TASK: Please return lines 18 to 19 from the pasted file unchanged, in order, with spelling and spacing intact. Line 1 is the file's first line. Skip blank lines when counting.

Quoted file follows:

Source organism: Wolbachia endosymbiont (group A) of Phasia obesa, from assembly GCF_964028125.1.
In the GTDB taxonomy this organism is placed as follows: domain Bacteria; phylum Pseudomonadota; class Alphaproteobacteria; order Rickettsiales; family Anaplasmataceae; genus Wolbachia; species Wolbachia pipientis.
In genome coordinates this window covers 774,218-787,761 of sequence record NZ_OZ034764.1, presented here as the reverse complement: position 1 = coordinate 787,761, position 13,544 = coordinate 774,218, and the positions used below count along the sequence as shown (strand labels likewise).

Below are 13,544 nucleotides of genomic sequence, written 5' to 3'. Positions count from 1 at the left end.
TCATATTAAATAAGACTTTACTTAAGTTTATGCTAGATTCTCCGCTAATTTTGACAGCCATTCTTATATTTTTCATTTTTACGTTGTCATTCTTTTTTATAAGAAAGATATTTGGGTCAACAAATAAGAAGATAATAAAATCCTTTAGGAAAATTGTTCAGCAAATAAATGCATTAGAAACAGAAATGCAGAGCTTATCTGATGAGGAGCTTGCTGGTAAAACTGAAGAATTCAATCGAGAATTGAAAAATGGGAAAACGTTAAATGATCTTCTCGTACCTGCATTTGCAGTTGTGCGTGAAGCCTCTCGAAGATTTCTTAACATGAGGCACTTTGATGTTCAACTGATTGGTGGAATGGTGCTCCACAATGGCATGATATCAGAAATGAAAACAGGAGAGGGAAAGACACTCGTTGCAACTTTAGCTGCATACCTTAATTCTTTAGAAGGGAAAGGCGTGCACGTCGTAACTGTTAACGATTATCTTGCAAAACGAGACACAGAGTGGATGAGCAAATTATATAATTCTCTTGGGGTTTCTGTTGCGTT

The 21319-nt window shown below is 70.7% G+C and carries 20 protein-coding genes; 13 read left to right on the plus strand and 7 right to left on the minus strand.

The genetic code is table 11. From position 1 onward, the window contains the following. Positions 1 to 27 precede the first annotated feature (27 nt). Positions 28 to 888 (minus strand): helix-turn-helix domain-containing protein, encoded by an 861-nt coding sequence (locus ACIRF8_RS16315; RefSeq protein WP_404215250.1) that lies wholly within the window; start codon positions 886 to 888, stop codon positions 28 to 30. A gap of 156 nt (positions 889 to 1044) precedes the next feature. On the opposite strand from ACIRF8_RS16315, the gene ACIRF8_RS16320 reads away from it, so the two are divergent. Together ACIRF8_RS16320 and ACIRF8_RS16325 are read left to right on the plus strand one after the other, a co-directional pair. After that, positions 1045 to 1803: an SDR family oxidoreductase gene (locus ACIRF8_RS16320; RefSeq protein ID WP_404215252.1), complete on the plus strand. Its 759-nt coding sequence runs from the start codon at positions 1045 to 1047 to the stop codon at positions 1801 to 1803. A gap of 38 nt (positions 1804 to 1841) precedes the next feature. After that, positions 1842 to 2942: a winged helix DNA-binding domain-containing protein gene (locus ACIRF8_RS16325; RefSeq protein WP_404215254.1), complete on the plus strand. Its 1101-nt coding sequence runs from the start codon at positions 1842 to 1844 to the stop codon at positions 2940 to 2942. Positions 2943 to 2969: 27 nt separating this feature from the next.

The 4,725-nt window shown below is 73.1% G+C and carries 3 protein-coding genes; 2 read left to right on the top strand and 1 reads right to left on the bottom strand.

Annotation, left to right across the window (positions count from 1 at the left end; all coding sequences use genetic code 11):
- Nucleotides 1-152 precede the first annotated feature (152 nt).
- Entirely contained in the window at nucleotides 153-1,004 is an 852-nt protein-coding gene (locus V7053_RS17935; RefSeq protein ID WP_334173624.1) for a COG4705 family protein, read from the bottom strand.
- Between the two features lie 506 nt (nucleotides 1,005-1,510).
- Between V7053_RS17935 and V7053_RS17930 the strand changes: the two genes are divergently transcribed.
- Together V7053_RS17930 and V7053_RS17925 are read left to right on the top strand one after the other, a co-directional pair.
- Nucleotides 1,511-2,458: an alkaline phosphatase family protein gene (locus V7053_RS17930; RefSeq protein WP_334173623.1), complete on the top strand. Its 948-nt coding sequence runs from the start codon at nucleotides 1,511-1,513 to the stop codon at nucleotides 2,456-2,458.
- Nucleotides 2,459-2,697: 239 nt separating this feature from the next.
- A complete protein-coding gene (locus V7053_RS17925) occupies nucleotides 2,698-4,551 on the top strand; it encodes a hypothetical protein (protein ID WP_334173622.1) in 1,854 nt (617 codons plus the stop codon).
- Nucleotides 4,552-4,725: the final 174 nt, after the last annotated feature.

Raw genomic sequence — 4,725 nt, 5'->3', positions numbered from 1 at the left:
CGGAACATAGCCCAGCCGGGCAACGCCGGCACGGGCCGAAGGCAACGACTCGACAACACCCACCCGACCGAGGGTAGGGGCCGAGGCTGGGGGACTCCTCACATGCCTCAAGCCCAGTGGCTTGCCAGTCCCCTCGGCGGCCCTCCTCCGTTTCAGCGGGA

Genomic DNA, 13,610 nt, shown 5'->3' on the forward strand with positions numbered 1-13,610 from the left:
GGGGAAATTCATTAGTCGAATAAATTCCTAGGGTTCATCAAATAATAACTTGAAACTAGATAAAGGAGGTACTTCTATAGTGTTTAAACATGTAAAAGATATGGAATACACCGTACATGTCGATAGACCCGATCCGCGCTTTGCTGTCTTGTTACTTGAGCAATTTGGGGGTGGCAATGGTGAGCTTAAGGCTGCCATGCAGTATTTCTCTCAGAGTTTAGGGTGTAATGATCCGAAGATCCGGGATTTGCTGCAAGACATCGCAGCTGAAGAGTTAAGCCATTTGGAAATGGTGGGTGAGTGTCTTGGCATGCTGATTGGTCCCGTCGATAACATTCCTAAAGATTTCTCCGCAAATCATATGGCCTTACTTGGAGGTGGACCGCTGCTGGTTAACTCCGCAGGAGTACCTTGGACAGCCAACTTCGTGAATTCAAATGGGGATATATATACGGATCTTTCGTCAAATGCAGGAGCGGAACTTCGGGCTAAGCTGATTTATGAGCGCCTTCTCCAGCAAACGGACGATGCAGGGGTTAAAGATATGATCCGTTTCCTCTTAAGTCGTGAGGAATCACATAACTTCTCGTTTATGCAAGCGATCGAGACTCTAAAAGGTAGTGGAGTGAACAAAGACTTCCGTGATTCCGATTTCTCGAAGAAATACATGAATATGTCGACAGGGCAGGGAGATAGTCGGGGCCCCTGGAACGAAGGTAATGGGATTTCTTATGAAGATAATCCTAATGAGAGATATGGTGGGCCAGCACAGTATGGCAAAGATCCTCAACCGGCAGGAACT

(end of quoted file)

- Nucleotides 4,552-4,725: the final 174 nt, after the last annotated feature.

Raw genomic sequence — 4,725 nt, 5'->3', positions numbered from 1 at the left: